I’ve read a few of Butler’s works, and one thing I admire about her writing is her ability to float racial tension near the surface of the narrative – it’s always there, though it’s often understated – without constantly addressing it. For instance, Lauren’s last name, Olamina, is an African name that her father adopted in the 1960s along with many African Americans. This significance of her name is not mentioned – in fact, her name is hardly mentioned at all – until she meets a fellow African American traveler with the last name of Bankole, who is of her father’s generation and also chose a Yoruba last name. This coincidence instantly bonds Lauren and the newcomer and also ties the racism in the futuristic present of the novel with its historical roots in reality. Entire chapters go by without race being addressed within the group of travelers, even though the original three from Lauren’s enclave are two black women and one white man, and they plan out how to present themselves to the world to incite the least trouble: Lauren cuts her hair and dresses as a man so that she and Zahra, the other black woman, can be a couple and Harry, the white man, can be their white friend. Mixed-race couples still receive a lot of unwanted attention in 2027, and that’s what Harry and Zahra are.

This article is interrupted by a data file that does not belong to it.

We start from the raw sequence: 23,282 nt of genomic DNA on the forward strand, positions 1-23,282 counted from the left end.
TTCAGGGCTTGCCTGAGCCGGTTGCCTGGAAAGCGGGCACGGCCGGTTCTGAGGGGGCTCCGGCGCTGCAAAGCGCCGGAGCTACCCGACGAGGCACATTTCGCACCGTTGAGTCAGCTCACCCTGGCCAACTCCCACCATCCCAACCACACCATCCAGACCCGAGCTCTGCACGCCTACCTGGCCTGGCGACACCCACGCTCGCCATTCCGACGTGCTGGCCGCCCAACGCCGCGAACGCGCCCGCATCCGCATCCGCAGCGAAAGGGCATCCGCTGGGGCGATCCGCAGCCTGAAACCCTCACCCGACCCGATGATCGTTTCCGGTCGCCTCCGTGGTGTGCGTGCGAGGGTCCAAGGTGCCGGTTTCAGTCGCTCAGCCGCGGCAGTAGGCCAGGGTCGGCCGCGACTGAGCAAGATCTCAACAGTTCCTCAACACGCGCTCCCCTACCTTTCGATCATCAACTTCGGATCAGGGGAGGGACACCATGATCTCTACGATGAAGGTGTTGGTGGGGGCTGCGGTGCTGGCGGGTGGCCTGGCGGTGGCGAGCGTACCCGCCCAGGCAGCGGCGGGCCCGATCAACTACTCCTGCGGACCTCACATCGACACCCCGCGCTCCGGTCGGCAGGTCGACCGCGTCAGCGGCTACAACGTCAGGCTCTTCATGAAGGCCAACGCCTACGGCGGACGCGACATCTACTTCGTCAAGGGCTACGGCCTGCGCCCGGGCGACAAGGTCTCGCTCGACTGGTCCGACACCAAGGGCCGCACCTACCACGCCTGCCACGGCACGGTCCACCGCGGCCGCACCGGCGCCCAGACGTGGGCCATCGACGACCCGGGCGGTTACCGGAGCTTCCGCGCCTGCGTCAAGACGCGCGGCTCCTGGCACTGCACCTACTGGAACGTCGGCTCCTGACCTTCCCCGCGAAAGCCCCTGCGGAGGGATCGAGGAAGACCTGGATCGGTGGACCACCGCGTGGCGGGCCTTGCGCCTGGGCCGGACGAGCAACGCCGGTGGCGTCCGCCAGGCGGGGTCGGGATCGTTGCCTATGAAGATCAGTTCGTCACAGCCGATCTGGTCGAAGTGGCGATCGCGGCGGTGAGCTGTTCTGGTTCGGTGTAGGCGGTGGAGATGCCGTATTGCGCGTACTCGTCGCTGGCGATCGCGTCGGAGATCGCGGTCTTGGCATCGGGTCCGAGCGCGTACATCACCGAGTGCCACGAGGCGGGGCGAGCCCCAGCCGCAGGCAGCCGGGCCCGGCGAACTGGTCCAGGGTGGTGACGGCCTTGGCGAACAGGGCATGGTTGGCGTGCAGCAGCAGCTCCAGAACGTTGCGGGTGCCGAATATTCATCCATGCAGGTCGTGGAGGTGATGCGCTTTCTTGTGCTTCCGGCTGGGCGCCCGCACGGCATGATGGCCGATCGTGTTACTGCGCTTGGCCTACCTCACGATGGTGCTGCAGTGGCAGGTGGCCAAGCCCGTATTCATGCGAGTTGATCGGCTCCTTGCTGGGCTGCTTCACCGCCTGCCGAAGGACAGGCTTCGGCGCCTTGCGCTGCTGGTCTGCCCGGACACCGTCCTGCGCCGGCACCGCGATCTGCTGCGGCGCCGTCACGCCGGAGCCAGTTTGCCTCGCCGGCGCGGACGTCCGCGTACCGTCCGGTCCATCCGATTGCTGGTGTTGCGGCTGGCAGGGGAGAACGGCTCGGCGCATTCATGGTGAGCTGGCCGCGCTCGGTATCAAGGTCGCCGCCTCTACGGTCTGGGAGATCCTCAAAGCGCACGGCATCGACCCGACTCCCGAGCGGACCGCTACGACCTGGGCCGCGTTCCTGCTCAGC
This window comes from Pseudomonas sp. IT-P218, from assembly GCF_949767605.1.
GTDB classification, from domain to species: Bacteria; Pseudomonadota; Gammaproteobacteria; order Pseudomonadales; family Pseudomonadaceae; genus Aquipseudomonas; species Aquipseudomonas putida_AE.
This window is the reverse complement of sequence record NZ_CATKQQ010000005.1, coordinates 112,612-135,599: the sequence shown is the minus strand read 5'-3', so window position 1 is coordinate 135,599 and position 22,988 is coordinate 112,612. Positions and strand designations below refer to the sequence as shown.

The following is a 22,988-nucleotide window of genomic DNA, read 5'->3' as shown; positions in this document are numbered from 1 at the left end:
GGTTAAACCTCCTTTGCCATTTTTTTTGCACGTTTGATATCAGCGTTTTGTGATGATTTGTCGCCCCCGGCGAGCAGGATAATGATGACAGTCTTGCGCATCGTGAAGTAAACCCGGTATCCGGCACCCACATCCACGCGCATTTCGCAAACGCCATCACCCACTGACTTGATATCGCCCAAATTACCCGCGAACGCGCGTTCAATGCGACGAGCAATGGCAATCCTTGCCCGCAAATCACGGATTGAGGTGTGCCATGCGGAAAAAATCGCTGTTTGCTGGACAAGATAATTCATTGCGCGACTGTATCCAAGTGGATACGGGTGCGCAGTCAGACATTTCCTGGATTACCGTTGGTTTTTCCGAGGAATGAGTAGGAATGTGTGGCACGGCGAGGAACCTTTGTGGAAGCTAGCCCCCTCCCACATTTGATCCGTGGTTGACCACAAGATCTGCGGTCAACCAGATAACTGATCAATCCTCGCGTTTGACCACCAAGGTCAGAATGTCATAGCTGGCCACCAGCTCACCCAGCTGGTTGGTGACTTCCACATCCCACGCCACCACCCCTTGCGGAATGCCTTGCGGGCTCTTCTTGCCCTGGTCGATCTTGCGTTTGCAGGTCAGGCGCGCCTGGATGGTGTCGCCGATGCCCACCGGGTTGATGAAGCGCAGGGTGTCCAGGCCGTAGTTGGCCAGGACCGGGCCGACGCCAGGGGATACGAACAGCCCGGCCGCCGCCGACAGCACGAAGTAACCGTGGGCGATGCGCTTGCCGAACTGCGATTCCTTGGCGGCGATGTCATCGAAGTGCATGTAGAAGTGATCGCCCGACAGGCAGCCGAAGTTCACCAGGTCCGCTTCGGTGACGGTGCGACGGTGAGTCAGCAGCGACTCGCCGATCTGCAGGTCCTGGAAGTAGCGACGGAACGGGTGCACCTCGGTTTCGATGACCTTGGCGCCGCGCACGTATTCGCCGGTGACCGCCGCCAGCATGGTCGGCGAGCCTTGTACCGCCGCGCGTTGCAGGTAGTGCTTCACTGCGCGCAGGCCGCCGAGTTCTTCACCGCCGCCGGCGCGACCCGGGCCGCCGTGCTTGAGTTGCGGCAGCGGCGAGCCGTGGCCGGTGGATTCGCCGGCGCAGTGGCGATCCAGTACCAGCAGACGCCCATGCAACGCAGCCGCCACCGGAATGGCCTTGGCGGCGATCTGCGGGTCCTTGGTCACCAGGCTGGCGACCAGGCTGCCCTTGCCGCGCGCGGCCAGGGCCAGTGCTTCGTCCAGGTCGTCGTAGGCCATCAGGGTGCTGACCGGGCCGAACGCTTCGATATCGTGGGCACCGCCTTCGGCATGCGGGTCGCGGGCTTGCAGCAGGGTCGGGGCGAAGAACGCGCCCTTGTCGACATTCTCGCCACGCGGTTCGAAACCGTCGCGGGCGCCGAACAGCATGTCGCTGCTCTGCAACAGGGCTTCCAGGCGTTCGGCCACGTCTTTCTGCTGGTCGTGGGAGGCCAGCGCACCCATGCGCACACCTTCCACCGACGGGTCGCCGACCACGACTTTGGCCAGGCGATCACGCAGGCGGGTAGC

Still, that fact is left alone until a discussion of employment opportunities near the end of the book brings that tension front and center again. The group has grown, but Harry is still the only white man – a fact that I had forgotten in the events of the story. Someone mentions that he could get a job as a driver of the indebted slaves for one of the big corporations. He is horrified and asks if anyone really thinks he could do that. The implication, of course, is that Harry would be the only person in the group “qualified” to take such a position.

At the beginning of each chapter is a passage from Earthseed. These passages express the basic tenet of Earthseed that God is Change, and the followers of Earthseed must learn to shape Change to suit their needs over time. The followers must be proactive; they are their own salvation. Lauren and her new followers spend half the book doing just that; perhaps this is the reason I waited 12+ years to read Parable of the Sower. This year was, finally, the right time to do so.